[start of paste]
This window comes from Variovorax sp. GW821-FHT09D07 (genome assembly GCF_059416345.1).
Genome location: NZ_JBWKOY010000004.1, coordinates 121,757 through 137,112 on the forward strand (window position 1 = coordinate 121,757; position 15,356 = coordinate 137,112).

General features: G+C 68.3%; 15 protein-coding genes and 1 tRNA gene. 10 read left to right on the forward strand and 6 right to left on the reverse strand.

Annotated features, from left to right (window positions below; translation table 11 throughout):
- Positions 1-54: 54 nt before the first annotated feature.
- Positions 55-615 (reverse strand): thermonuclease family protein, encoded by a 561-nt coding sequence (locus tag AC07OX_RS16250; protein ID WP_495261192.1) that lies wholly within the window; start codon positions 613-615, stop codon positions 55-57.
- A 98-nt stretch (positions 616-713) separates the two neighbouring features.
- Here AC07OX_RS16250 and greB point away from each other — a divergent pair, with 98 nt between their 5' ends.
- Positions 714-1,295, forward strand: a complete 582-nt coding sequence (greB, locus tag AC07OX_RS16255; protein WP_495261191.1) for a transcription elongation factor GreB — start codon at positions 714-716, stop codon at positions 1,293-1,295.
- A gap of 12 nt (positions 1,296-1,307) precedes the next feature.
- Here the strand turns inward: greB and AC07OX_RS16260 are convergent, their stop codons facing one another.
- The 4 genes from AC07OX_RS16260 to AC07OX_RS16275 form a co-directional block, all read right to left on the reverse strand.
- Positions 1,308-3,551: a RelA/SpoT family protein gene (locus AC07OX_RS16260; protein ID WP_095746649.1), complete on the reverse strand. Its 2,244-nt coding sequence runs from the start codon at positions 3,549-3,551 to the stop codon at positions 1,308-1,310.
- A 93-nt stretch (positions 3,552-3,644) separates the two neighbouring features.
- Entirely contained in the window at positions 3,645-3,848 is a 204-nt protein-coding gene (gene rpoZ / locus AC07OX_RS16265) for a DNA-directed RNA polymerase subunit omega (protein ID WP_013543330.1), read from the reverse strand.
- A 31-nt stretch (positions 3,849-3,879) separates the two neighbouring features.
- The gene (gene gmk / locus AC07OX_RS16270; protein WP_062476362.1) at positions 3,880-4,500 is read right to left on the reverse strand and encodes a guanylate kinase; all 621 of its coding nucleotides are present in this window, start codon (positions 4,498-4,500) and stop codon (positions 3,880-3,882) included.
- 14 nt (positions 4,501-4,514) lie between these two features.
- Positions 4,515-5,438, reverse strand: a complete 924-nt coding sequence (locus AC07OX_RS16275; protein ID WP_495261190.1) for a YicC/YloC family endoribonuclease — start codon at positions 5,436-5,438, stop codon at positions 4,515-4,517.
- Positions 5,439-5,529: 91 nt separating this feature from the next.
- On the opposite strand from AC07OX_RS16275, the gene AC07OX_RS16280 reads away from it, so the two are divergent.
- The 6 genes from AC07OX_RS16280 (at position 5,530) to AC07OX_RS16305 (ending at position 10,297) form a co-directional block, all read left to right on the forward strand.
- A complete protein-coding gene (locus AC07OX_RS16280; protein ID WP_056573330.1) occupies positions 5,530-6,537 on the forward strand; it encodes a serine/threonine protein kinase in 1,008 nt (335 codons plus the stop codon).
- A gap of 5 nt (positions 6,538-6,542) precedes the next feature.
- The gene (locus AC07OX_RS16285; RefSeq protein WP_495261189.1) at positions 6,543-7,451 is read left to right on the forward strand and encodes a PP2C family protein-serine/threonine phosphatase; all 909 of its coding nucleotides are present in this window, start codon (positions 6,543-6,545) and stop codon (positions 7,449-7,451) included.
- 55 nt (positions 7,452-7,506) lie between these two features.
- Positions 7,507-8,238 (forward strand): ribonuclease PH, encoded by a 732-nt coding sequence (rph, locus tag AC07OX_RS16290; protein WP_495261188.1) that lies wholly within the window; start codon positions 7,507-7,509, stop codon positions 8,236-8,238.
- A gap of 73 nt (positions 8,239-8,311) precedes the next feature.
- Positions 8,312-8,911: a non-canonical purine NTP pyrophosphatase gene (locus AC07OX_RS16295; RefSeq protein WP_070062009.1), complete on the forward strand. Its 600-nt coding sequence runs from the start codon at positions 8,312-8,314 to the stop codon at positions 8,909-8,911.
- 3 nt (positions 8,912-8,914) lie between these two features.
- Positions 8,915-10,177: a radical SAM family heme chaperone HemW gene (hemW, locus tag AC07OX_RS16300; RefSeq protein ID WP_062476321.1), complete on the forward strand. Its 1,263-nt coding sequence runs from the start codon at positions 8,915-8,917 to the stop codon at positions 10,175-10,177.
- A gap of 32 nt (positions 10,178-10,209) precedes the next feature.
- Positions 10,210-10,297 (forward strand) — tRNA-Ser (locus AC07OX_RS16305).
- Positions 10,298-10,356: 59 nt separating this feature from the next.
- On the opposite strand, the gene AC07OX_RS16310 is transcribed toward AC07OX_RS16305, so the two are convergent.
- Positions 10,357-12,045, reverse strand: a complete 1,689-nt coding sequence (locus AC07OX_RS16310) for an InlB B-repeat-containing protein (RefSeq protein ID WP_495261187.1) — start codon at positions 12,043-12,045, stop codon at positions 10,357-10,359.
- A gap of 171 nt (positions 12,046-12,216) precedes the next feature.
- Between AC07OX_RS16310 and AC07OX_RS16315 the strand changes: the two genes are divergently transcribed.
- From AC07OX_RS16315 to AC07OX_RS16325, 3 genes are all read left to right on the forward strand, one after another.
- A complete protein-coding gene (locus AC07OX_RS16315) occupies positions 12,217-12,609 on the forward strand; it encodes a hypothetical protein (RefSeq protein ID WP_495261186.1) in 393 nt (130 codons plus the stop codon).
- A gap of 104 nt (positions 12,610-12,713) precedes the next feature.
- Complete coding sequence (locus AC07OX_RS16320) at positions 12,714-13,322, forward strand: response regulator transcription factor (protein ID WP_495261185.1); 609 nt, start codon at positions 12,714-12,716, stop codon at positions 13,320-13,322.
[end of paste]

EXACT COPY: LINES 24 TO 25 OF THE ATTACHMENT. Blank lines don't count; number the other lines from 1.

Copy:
- A gap of 5 nt (positions 6,538-6,542) precedes the next feature.
- The gene (locus AC07OX_RS16285; RefSeq protein WP_495261189.1) at positions 6,543-7,451 is read left to right on the forward strand and encodes a PP2C family protein-serine/threonine phosphatase; all 909 of its coding nucleotides are present in this window, start codon (positions 6,543-6,545) and stop codon (positions 7,449-7,451) included.